Only the St.James theatre wine-bar seems not to know how to uncork bureaucracy and pour a glass of bubbly for the happy punters. Another job for Puck perhaps?

Jennifer Shennan, 28 November 2016

Featured image: Tonia Looker as Titania and Harry Skinner as Bottom in A Midsummer Night’s Dream, Royal New Zealand Ballet (2015 season). Photo: © Stephen A’Court

Tonia Looker as Titanaia and Harry Skinner as Bottom in 'A Midsummer Night's Dream'. Royal New Zealand Ballet. Photo: ©Stephen A’'Court

‘A Midsummer Night’s Dream’. Queensland Ballet

16 April 2016, Playhouse, Queensland Performing Arts Centre, Brisbane

Liam Scarlett’s version of A Midsummer Night’s Dream for Queensland Ballet is nothing short of sensational. Design (Tracy Grant Lord), lighting (Kendall Smith), and Scarlett’s choreography all contribute to a show that begins beautifully as fairies dust down the scenery, light up the forest glade, and generally prepare the setting for what is to follow. And what follows holds the attention completely until the final moments.

Choreographically the work is full of surprises. Nothing seems predictable, not even the several pas de deux scattered throughout the work: Scarlett creates lifts, for example, that are fluid, dramatic, and visually exciting. Beyond the pas de deux arms flutter, feet move quickly, jumps and turns are fast-paced and every choreographic moment is wonderfully attuned to the Mendelssohn score, carefully crafted by Nigel Gaynor from several of Mendelssohn’s compositions.

Yanela Pinera as Titania, Queensland Ballet

Yanela Piñera as Titania, A Midsummer Night’s Dream, Queensland Ballet 2016. Photo: © David Kelly

The storyline is also full of surprises. Why do those lovers, Hermia and Lysander, Helena and Demetrius, find themselves in a forest? Because they are out on a scientific expedition of course! Scarlett has them setting up tents, reading maps and carrying magnifying glasses and butterfly nets. And in their endeavours they are assisted by a group of local rustics, wonderfully dressed by Tracy Grant Lord in an assortment of working clothes, including some hilarious headgear.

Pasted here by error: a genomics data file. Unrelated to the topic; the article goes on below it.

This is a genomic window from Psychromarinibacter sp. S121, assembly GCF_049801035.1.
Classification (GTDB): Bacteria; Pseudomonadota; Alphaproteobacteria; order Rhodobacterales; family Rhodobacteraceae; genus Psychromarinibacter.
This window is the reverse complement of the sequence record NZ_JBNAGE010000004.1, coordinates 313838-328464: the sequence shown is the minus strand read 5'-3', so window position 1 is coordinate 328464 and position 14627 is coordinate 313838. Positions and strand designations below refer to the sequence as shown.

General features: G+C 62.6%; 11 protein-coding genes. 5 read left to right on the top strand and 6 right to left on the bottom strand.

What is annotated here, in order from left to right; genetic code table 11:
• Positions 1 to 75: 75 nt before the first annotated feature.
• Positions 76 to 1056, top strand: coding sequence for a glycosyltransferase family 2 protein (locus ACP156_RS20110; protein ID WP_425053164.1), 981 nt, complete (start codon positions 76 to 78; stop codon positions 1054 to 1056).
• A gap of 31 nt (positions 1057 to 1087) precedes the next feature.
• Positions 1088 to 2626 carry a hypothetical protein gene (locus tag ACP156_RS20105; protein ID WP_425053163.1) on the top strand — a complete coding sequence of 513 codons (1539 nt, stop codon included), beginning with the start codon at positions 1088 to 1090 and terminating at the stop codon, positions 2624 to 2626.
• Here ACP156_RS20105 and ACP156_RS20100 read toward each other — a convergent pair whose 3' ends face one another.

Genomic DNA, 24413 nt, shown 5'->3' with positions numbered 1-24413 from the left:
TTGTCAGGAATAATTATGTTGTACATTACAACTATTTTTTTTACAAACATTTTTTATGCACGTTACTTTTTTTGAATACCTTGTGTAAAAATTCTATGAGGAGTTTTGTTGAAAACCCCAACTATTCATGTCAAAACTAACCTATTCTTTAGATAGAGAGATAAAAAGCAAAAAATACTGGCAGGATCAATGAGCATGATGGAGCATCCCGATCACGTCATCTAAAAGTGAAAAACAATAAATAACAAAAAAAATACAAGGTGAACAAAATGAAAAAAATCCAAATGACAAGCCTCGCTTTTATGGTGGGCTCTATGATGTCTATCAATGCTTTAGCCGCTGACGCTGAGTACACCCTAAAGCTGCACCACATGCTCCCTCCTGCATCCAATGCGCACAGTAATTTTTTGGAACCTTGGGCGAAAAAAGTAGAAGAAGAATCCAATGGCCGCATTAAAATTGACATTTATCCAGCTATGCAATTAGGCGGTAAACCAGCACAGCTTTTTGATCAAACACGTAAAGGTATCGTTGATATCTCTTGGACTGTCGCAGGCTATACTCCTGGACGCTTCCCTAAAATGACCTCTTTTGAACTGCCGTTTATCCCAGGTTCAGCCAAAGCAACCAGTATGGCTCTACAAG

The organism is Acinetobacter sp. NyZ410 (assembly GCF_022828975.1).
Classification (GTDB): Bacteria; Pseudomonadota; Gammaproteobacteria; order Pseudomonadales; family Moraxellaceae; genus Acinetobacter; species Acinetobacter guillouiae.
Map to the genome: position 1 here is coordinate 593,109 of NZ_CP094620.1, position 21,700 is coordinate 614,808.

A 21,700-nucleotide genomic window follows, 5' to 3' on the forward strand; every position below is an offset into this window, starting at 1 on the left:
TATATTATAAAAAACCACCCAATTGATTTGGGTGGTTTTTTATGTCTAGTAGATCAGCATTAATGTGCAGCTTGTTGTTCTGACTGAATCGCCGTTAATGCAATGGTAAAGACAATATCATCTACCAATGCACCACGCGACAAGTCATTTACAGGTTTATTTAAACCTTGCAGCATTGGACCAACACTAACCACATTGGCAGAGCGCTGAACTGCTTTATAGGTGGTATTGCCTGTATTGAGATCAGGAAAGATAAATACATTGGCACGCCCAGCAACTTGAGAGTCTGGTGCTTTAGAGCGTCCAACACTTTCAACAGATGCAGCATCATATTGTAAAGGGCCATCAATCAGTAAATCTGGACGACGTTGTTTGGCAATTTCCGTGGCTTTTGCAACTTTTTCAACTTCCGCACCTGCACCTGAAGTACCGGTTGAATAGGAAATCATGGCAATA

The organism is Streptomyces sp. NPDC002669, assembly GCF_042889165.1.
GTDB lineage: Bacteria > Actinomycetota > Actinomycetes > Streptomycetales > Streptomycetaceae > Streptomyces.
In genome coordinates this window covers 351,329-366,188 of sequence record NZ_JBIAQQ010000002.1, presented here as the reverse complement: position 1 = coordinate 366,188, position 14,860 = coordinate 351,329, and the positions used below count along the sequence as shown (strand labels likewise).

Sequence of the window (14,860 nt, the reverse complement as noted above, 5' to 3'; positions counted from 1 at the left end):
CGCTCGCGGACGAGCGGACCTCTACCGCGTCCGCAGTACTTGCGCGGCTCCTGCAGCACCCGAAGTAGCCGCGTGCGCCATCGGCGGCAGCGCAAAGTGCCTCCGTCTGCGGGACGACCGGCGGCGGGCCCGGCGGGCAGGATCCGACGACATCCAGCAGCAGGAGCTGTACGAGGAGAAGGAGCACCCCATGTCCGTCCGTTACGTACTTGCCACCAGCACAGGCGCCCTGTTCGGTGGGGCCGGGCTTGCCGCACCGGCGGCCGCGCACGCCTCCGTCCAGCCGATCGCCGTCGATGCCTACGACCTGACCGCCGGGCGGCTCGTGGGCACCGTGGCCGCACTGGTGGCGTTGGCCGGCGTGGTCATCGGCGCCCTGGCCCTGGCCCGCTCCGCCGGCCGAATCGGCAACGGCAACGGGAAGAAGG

Queensland Ballets Midsummer Nights Dream. The Lovers and Rustics. Photo David Kelly web

The Lovers and the Rustics, A Midsummer Night’s Dream, Queensland Ballet 2016. Photo: © David Kelly

As for Queensland Ballet, it just goes from strength to strength. The corps de ballet of fairies and rustics had been beautifully rehearsed and did themselves proud. Yanela Piñera as Titania, Camilo Ramos as Oberon and David Power as Puck kept the story moving along. Lina Kim as Hermia was a delight, even when angry with Lysander (Joel Woellner), and Eleanor Freeman as the bespectacled Helena drew out the best of Scarlett’s choreographic humour in all her dealings with Demetrius (Jack Lister). Vito Bernasconi’s performance as Bottom was engaging and Scarlett prepared us well, giving this particular rustic a bumbling manner from the beginning.

It is hard to single out individual moments and people from such a strong and entrancing work but I especially admired:

  • Mia Heathcote as the fairy Mustard Seed. She was vibrant, funny, and engaging. She danced surely and beautifully in a technical sense, and had really thought out an individualistic interpretation of this role. It was hard to take one’s eyes off her when she was onstage.
  •  The relationship between Oberon and Puck. This relationship was a much stronger and a more personal one than in other balletic productions of this Shakespearean tale (at least ones that I have seen). It was partly, no doubt, a result of Scarlett’s vision for the ballet, and how he made the relationship unfold through the choreography and mime, but it was also given a strong performance by Ramos and Power.

David Power as Puck and Camilo Ramos as Oberon, 'A Midsummer Night's Dream', Queensland Ballet 2016. Photo: David Kelly

David Power as Puck and Camilo Ramos as Oberon, A Midsummer Night’s Dream, Queensland Ballet 2016. Photo: © David Kelly

  •  The Changeling Boy. The child over which Titania and Oberon quarrel in the early part of the ballet was not, in this production, a little Indian prince, or anyone of unusual background as is often the case, but a regular little person wearing a purple onesie with a bedtime storybook and a soft donkey toy (yes, donkey—a wonderful early reference to Bottom).
  •  The multi-level setting. Tracy Grant Lord’s setting is an absolute delight. With its suspended bridge going almost the width of the stage, and its gorgeous little canopied spaces, it allowed characters to appear in, on and from many corners of the stage.
  •  The sexy bits. Scarlett brilliantly added little sexy touches here and there. In particular there was a gorgeous moment in the pas de deux of reconciliation between Oberon and Titania where he ran his hand along her extended leg and she followed that movement with a little shake of the lower part of the leg. A frisson of excitement. Wonderful. And there were others.

Liam Scarlett’s Midsummer Night’s Dream is a co-production between Queensland Ballet and Royal New Zealand Ballet. A winner!

Michelle Potter, 18 April 2016